Contract Specifications: Each oil futures contract specifies the quantity of oil (usually measured in barrels) and the month in which the oil will be delivered to the buyer (e.g., January, February, etc.).

Long and Short Positions: Traders can take either a long position (buying) or a short position (selling) in the oil futures market. Long positions profit from rising oil prices, while short positions profit from falling prices.

Price Speculation: Traders analyze various factors like supply and demand, geopolitical events, and economic indicators to predict future oil prices. Speculators who trade oil futures before the delivery date will not come into contact with either the seller or the oil.

Margin Requirements: To trade oil futures, participants must deposit an initial margin, which is a fraction of the contract's total value. This margin acts as collateral to cover potential losses.

Trading and Settlement: Oil futures are typically traded electronically. If a trader holds a contract until its expiration, they must either settle it by physical delivery of the oil or offset their position by taking an opposing trade before the contract's last trading day. While WTI contracts must be settled by physical delivery, Brent contracts can be settled financially due to technicalities in how the ICE Brent futures are set up.

Front Month Contract: When you hear terms like ‘the current price of oil’ or ‘oil is trading at $X today’, these statements refer to the front month contract. The front month contract is the oil futures contract with an expiration date closest to the current date. In late May, the front month contract will be for July.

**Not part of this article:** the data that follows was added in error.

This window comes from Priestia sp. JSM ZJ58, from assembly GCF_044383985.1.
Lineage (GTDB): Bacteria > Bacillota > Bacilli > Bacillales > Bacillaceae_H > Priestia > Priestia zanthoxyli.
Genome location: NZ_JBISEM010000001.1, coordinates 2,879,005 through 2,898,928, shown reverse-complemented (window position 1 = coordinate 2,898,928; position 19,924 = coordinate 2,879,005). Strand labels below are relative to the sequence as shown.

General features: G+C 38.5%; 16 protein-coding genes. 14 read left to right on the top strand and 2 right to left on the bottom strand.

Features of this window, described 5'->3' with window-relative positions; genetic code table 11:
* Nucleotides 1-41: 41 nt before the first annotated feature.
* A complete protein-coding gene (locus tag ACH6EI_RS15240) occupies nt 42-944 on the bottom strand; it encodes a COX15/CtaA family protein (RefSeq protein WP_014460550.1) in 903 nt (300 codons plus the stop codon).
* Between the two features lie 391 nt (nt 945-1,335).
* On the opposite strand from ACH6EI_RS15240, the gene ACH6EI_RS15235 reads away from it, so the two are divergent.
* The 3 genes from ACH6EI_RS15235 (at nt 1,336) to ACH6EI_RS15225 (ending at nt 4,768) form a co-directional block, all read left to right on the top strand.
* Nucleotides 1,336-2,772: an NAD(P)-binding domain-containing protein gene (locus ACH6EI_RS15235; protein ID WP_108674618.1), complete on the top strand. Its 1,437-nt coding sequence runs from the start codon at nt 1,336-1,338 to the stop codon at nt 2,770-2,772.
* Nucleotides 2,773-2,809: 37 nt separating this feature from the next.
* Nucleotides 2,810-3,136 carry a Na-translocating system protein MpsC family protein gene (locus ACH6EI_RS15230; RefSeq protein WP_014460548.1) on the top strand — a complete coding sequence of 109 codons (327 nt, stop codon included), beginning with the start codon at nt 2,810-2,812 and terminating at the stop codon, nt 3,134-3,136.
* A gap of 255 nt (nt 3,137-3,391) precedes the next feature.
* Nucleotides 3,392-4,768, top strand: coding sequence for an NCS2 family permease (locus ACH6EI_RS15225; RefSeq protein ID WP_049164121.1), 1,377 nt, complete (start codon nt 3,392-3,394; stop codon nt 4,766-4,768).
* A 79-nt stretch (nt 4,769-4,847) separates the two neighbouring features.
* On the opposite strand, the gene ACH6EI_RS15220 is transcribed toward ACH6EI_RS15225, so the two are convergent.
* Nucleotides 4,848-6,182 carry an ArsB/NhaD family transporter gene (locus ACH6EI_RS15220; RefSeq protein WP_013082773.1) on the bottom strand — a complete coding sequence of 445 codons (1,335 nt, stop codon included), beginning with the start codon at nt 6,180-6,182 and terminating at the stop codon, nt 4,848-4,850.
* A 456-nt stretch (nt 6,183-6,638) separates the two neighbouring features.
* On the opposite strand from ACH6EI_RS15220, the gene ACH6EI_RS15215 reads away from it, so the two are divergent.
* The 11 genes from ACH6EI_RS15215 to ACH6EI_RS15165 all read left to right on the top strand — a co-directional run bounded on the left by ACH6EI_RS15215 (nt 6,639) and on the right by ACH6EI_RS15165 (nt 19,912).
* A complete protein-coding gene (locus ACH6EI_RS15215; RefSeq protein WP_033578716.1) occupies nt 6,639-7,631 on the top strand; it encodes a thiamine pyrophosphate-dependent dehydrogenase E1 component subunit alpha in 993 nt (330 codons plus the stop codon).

Rollover: When the rollover date approaches, traders who wish to maintain their exposure to oil while avoiding the physical delivery of oil will close their positions in the expiring contract and simultaneously open positions in the next contract month. This process is known as rolling over the futures contract.

Brent vs. WTI Crude Oil Futures:


Brent and West Texas Intermediate (WTI) are the two most widely traded crude oil benchmarks, the key differences between them being:

1. Geographic Location: Brent crude oil is extracted from oil fields in the North Sea, off the coast of Europe, while WTI is sourced from the United States, primarily from Texas, Louisiana, and North Dakota.

2. Composition: Brent crude oil is a blend of oil from multiple fields, making it a mixture of various qualities. WTI is a lighter and sweeter crude oil with a lower sulfur content, making it easier to refine.